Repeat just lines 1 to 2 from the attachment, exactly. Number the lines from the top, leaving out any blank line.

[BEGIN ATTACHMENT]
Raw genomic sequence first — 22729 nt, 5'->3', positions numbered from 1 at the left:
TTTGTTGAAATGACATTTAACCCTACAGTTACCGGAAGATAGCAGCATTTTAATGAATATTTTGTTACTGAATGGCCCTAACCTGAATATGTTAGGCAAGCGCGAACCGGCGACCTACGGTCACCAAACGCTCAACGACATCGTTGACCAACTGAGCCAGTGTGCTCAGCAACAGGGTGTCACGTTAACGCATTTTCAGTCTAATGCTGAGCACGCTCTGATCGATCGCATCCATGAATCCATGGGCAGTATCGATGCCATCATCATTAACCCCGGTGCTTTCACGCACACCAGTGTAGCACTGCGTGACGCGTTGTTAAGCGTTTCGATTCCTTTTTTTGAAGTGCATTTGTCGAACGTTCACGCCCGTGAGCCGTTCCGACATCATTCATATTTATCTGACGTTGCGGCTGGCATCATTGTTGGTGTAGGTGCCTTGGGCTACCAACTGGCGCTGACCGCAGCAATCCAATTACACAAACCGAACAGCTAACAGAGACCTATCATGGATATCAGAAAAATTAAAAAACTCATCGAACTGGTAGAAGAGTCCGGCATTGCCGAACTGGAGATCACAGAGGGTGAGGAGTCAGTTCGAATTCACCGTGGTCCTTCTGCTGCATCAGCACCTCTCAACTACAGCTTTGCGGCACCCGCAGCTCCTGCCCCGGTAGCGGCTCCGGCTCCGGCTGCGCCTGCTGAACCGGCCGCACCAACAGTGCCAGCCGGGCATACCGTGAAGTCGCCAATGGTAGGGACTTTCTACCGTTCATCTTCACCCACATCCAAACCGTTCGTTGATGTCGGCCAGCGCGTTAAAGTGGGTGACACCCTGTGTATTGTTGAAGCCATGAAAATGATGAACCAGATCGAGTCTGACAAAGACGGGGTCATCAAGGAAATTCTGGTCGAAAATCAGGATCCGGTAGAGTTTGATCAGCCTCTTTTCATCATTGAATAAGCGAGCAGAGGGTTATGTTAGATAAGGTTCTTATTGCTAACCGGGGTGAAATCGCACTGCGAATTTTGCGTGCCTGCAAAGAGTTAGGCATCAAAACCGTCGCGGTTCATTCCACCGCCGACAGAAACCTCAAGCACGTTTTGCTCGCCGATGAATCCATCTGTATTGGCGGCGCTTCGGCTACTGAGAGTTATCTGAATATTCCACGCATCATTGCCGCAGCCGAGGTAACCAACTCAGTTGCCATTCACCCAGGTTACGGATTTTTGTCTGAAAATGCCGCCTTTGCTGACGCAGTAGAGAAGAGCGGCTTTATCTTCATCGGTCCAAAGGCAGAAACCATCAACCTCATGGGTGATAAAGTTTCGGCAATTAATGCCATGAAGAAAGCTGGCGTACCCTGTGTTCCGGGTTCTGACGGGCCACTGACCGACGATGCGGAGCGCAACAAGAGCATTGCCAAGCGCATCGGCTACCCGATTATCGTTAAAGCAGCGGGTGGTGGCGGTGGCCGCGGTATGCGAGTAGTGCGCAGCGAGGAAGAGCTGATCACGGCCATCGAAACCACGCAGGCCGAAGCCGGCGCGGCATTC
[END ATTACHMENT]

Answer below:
Raw genomic sequence first — 22729 nt, 5'->3', positions numbered from 1 at the left:
TTTGTTGAAATGACATTTAACCCTACAGTTACCGGAAGATAGCAGCATTTTAATGAATATTTTGTTACTGAATGGCCCTAACCTGAATATGTTAGGCAAGCGCGAACCGGCGACCTACGGTCACCAAACGCTCAACGACATCGTTGACCAACTGAGCCAGTGTGCTCAGCAACAGGGTGTCACGTTAACGCATTTTCAGTCTAATGCTGAGCACGCTCTGATCGATCGCATCCATGAATCCATGGGCAGTATCGATGCCATCATCATTAACCCCGGTGCTTTCACGCACACCAGTGTAGCACTGCGTGACGCGTTGTTAAGCGTTTCGATTCCTTTTTTTGAAGTGCATTTGTCGAACGTTCACGCCCGTGAGCCGTTCCGACATCATTCATATTTATCTGACGTTGCGGCTGGCATCATTGTTGGTGTAGGTGCCTTGGGCTACCAACTGGCGCTGACCGCAGCAATCCAATTACACAAACCGAACAGCTAACAGAGACCTATCATGGATATCAGAAAAATTAAAAAACTCATCGAACTGGTAGAAGAGTCCGGCATTGCCGAACTGGAGATCACAGAGGGTGAGGAGTCAGTTCGAATTCACCGTGGTCCTTCTGCTGCATCAGCACCTCTCAACTACAGCTTTGCGGCACCCGCAGCTCCTGCCCCGGTAGCGGCTCCGGCTCCGGCTGCGCCTGCTGAACCGGCCGCACCAACAGTGCCAGCCGGGCATACCGTGAAGTCGCCAATGGTAGGGACTTTCTACCGTTCATCTTCACCCACATCCAAACCGTTCGTTGATGTCGGCCAGCGCGTTAAAGTGGGTGACACCCTGTGTATTGTTGAAGCCATGAAAATGATGAACCAGATCGAGTCTGACAAAGACGGGGTCATCAAGGAAATTCTGGTCGAAAATCAGGATCCGGTAGAGTTTGATCAGCCTCTTTTCATCATTGAATAAGCGAGCAGAGGGTTATGTTAGATAAGGTTCTTATTGCTAACCGGGGTGAAATCGCACTGCGAATTTTGCGTGCCTGCAAAGAGTTAGGCATCAAAACCGTCGCGGTTCATTCCACCGCCGACAGAAACCTCAAGCACGTTTTGCTCGCCGATGAATCCATCTGTATTGGCGGCGCTTCGGCTACTGAGAGTTATCTGAATATTCCACGCATCATTGCCGCAGCCGAGGTAACCAACTCAGTTGCCATTCACCCAGGTTACGGATTTTTGTCTGAAAATGCCGCCTTTGCTGACGCAGTAGAGAAGAGCGGCTTTATCTTCATCGGTCCAAAGGCAGAAACCATCAACCTCATGGGTGATAAAGTTTCGGCAATTAATGCCATGAAGAAAGCTGGCGTACCCTGTGTTCCGGGTTCTGACGGGCCACTGACCGACGATGCGGAGCGCAACAAGAGCATTGCCAAGCGCATCGGCTACCCGATTATCGTTAAAGCAGCGGGTGGTGGCGGTGGCCGCGGTATGCGAGTAGTGCGCAGCGAGGAAGAGCTGATCACGGCCATCGAAACCACGCAGGCCGAAGCCGGCGCGGCATTC